Coronavirus and the Breakdown of the Digital Workplace

As the Coronavirus pandemic sweeps across the globe, its impact has been felt in every industry and workspaces especially among airlines, which have had to contend with the gross reduction in global travel. However, as digitalisation continues to take hold within every industry around the world, the pandemic’s impact on tech industries is one which will affect most businesses and may eventually change the entire workplace system.

In Nigeria, one of the ways the pandemic is affecting the tech industry is in the importation of computer software, hardware and other accessories which are sourced from China, US, Italy, Germany – some of the countries most hit by the virus. Already, in these countries, there is a a breakdown in production and manufacturing systems due to the call for self-isolation and social-distancing as means of stopping the spread of the virus.

Few weeks into the outbreak of the pandemic, some of the world’s major tech companies announced the temporary shutdown of their corporate offices, manufacturing actories, and retail stores across China where the virus originated from. These companies include Apple, Samsung, Microsoft, Tesla, and Google. As many products are manufactured in China (or use parts from Chinese vendors), customers have been warned to expect shortages for various smartphones, VR headsets, electronics, and other tech accessories. For example, the Foxconn and Pegatron closures in China are expected to potentially delay iPhones and AirPods production as factory workers are unable to resume work. Businesses like Mastercard, Microsoft and Apple say they may pare planned investments and even start laying off workers. Microsoft said recently that the virus had hampered production of its laptop and tablet computers.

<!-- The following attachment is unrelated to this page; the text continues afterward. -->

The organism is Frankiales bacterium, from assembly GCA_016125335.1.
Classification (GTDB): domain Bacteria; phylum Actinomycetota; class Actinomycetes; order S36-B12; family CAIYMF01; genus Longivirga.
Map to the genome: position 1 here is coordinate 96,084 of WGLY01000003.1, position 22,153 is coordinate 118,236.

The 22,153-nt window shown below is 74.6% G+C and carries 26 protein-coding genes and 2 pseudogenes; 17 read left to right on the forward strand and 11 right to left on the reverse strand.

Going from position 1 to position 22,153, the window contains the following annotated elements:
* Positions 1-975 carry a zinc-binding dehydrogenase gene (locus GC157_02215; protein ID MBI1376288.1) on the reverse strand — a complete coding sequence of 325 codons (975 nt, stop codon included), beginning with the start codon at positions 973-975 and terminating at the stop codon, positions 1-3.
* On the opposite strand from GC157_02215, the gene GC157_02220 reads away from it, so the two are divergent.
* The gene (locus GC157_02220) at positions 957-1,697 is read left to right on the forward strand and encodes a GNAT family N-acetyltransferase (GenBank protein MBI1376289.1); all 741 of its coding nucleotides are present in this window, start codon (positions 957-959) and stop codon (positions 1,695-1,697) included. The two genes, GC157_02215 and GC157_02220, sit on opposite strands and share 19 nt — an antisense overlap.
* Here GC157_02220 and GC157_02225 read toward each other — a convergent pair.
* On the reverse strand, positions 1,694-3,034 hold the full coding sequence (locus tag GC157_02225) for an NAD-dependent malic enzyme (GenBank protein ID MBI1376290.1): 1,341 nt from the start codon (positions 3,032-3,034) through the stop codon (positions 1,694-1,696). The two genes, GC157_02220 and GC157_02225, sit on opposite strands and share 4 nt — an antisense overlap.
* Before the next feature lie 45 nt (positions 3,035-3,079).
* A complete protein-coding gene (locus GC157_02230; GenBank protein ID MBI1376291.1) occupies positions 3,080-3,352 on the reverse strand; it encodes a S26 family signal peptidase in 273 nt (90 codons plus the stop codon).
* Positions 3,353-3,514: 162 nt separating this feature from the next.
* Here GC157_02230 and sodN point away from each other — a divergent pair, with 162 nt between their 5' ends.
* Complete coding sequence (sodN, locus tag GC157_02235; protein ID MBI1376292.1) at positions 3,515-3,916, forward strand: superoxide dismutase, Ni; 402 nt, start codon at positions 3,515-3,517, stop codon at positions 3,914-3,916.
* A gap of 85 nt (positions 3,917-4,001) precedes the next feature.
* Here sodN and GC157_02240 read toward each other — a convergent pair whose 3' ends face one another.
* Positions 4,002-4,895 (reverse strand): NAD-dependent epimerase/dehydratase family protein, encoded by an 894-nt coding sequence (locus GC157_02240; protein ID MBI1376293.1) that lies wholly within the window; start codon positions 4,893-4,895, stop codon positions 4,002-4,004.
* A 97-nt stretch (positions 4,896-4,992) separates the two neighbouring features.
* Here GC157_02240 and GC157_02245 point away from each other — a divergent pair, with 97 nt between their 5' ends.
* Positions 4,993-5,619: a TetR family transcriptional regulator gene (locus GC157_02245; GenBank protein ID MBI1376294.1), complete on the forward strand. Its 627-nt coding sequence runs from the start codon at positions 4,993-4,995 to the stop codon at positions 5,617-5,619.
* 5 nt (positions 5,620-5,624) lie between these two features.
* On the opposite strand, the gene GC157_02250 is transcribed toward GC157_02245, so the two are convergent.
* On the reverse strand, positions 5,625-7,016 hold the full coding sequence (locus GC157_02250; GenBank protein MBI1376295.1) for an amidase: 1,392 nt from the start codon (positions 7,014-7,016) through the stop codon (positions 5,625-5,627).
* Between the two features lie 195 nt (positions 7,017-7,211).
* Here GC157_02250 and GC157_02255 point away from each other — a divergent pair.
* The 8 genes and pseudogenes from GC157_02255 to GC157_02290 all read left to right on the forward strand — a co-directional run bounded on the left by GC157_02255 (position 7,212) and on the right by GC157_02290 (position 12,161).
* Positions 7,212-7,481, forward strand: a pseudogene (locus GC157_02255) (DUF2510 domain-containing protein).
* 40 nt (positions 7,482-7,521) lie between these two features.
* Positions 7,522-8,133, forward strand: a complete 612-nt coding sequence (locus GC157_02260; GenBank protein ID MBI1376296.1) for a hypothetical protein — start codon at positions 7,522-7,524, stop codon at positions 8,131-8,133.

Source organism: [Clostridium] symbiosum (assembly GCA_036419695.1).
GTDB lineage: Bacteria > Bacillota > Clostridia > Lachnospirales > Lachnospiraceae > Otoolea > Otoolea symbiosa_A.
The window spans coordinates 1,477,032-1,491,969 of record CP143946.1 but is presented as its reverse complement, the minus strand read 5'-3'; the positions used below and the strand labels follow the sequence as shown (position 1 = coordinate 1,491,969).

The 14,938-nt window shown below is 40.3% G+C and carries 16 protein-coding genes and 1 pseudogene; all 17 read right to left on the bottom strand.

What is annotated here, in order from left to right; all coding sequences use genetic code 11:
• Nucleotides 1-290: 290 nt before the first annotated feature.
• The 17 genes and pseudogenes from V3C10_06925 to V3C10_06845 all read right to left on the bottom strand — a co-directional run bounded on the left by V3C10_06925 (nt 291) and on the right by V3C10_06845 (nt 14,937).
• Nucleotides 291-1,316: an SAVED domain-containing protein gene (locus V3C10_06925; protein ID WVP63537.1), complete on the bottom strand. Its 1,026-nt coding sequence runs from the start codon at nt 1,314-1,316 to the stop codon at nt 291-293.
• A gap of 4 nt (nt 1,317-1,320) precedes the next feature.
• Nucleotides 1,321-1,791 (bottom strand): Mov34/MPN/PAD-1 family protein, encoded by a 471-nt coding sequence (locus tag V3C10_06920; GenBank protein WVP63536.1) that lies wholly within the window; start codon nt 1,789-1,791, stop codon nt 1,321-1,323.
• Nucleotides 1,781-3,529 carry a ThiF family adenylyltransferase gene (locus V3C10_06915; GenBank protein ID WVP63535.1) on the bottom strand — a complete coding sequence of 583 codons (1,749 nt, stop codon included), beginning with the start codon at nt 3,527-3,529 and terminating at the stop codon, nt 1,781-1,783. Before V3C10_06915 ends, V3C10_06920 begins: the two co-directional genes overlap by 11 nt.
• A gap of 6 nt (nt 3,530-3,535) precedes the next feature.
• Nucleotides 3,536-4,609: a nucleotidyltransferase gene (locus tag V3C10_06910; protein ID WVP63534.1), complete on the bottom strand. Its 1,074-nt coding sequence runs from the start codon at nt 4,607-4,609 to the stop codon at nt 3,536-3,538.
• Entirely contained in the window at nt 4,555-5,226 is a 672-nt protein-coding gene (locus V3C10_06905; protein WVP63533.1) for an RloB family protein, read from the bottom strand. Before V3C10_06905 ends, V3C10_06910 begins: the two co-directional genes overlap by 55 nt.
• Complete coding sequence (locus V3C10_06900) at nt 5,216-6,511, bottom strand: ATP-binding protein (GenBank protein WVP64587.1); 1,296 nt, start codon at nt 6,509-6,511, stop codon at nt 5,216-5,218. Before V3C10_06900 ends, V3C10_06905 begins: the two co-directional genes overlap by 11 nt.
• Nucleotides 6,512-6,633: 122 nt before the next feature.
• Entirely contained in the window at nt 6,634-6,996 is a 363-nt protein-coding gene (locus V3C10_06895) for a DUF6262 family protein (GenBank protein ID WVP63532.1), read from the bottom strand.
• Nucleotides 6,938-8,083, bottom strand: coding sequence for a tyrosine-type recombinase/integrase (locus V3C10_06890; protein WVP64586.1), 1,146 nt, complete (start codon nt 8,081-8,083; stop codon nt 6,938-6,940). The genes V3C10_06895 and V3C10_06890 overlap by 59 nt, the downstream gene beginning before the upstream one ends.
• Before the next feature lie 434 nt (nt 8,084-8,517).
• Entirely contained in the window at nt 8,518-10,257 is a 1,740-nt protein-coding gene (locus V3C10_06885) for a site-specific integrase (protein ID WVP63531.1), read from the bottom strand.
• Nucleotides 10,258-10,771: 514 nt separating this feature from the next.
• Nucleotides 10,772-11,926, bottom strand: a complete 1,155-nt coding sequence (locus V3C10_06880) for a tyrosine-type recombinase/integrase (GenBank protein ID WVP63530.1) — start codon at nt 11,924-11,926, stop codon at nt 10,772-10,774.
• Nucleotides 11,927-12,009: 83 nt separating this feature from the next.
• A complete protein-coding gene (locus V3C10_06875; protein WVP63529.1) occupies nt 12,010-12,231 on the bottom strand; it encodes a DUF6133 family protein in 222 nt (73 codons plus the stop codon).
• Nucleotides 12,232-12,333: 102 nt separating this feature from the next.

Some other companies are expecting additional impact on hardware production due to the Coronavirus. Due to factory closures, American electric car maker Tesla is also citing the coronavirus for postponed Model 3 deliveries. According to the South China Morning Post, other brands that expect to see production delays include Oppo, Xiaomi, Lenovo, and Huawei. Similarly, products across the tech sector that were expected to ship in earlyFebruary were delayed due to the virus. These include the Nintendo Switch console, games, and accessories, including the much-adored Animal Crossing edition, Ring Fit Adventure, and The Outer Worlds.

The Coronavirus is also pushing more human activities online, as phone conversations or email messaging are more preferred than large gatherings nowadays. It is also prompting schools and businesses to consider shifts to online-only classes and work.

There is an impact of the pandemic that is novel in Nigeria: As government and health professionals race to contain the virus, they are simultaneously battling the explosion of half-truths and outright falsehoods online. Nowhere is the threat direr than on WhatsApp. Since the first case of the virus was reported in Nigeria, there have been flood of misinformation on WhatsApp about the number of people affected, the way the illness is transmitted and the availability of treatments. The messages have instilled fear, troubled businesses and created public health headaches for the government.